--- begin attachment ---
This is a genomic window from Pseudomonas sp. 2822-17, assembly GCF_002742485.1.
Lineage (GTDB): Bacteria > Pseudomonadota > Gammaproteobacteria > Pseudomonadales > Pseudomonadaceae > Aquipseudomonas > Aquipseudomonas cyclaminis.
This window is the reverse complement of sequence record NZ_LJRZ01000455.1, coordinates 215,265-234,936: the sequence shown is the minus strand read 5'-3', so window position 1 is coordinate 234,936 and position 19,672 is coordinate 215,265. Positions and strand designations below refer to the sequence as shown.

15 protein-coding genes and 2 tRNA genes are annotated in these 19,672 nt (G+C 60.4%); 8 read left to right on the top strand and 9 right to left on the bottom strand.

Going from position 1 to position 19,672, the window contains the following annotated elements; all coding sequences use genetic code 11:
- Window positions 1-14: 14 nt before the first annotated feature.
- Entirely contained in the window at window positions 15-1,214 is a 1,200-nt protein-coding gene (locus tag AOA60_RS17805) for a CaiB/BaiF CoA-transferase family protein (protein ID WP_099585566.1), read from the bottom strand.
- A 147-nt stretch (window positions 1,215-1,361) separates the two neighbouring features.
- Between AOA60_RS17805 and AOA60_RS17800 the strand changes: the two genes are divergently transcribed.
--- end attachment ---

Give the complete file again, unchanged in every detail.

This is a genomic window from Pseudomonas sp. 2822-17, assembly GCF_002742485.1.
Lineage (GTDB): Bacteria > Pseudomonadota > Gammaproteobacteria > Pseudomonadales > Pseudomonadaceae > Aquipseudomonas > Aquipseudomonas cyclaminis.
This window is the reverse complement of sequence record NZ_LJRZ01000455.1, coordinates 215,265-234,936: the sequence shown is the minus strand read 5'-3', so window position 1 is coordinate 234,936 and position 19,672 is coordinate 215,265. Positions and strand designations below refer to the sequence as shown.

15 protein-coding genes and 2 tRNA genes are annotated in these 19,672 nt (G+C 60.4%); 8 read left to right on the top strand and 9 right to left on the bottom strand.

Going from position 1 to position 19,672, the window contains the following annotated elements; all coding sequences use genetic code 11:
- Window positions 1-14: 14 nt before the first annotated feature.
- Entirely contained in the window at window positions 15-1,214 is a 1,200-nt protein-coding gene (locus tag AOA60_RS17805) for a CaiB/BaiF CoA-transferase family protein (protein ID WP_099585566.1), read from the bottom strand.
- A 147-nt stretch (window positions 1,215-1,361) separates the two neighbouring features.
- Between AOA60_RS17805 and AOA60_RS17800 the strand changes: the two genes are divergently transcribed.